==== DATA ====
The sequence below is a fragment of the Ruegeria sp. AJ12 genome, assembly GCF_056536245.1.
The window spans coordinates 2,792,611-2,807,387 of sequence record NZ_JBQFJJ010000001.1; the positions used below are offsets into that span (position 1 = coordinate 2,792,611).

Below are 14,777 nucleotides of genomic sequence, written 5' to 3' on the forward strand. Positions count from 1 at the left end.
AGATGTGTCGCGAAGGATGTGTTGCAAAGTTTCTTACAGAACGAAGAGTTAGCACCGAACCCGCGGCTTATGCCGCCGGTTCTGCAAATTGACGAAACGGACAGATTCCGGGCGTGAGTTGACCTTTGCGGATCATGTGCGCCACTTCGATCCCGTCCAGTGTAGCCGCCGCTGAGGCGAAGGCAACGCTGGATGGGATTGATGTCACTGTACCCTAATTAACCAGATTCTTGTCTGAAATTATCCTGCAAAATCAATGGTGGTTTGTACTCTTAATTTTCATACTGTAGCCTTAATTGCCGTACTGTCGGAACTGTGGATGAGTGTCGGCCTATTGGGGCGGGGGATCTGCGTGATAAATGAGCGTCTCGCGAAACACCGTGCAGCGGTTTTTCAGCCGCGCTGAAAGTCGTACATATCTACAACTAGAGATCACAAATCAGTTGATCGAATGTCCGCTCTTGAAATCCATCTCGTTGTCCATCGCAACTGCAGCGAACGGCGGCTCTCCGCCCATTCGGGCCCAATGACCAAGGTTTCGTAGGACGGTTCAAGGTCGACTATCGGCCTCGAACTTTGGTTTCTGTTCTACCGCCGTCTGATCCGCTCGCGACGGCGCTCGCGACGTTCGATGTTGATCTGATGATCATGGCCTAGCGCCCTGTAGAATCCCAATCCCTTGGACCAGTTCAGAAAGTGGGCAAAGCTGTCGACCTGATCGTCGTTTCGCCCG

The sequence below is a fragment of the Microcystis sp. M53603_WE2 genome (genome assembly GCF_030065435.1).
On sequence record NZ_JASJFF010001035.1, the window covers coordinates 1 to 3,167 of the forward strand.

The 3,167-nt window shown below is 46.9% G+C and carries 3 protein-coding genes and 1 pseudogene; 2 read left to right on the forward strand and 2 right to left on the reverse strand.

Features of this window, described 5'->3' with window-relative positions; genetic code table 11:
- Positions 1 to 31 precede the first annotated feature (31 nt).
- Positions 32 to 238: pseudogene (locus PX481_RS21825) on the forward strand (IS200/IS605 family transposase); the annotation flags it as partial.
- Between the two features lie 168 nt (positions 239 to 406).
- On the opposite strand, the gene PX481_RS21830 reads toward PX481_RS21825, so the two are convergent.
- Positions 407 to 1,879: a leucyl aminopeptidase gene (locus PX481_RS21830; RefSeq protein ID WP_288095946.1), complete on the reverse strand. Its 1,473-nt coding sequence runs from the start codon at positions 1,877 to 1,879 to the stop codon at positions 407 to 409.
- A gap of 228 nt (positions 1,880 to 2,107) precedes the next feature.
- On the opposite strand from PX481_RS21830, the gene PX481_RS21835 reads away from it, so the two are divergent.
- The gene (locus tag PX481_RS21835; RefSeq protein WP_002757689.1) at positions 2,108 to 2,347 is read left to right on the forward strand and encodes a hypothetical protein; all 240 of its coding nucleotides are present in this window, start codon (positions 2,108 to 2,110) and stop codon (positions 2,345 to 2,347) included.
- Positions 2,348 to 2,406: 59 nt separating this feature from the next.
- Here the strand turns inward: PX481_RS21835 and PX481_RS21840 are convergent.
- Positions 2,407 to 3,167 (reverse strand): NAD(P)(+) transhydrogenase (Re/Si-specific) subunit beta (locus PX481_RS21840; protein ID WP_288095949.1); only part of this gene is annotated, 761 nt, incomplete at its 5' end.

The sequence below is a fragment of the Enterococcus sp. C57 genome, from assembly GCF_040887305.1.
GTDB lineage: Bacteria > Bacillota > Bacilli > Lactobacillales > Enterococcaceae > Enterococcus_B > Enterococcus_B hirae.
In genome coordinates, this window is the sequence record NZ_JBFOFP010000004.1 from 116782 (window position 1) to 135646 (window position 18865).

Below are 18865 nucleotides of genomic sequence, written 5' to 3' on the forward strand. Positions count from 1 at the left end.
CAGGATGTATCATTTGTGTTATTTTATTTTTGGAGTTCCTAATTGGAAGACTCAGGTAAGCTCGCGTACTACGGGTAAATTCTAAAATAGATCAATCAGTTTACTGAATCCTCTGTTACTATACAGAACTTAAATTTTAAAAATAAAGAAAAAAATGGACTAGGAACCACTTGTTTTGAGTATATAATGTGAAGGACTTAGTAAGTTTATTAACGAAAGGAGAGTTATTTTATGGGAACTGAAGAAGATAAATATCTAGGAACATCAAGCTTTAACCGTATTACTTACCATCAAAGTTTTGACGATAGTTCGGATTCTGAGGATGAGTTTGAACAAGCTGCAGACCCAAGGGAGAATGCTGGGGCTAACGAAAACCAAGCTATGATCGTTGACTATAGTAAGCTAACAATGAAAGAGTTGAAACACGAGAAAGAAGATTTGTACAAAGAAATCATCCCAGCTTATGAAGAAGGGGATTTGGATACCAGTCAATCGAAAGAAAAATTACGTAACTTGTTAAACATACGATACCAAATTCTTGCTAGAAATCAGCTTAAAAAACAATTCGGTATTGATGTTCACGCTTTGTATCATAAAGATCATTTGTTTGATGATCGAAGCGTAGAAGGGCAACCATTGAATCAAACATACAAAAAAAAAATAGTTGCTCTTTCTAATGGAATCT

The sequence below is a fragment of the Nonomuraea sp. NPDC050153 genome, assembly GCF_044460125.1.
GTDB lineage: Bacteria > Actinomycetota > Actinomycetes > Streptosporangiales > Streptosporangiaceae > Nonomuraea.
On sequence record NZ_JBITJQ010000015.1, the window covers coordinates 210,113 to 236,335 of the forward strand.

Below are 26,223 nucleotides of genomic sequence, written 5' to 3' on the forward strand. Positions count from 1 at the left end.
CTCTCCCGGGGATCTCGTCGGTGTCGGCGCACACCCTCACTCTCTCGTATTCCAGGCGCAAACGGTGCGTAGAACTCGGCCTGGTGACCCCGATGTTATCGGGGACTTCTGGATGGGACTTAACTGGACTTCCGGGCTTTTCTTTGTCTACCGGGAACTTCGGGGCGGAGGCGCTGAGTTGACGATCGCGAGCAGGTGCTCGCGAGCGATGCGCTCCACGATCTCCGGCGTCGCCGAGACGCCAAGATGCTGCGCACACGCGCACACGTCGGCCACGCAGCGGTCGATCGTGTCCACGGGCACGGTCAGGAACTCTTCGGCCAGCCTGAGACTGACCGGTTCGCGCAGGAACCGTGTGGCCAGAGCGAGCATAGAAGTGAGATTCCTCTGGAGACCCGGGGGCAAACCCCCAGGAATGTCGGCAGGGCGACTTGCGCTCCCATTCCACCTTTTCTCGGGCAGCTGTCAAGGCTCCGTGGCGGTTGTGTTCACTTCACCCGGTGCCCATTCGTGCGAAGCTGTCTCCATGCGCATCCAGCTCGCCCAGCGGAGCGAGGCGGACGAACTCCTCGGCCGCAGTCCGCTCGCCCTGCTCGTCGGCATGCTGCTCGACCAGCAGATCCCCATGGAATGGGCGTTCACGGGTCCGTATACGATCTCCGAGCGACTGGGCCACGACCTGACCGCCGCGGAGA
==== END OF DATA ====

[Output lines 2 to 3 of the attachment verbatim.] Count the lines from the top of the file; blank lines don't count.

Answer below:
The window spans coordinates 2,792,611-2,807,387 of sequence record NZ_JBQFJJ010000001.1; the positions used below are offsets into that span (position 1 = coordinate 2,792,611).

Below are 14,777 nucleotides of genomic sequence, written 5' to 3' on the forward strand. Positions count from 1 at the left end.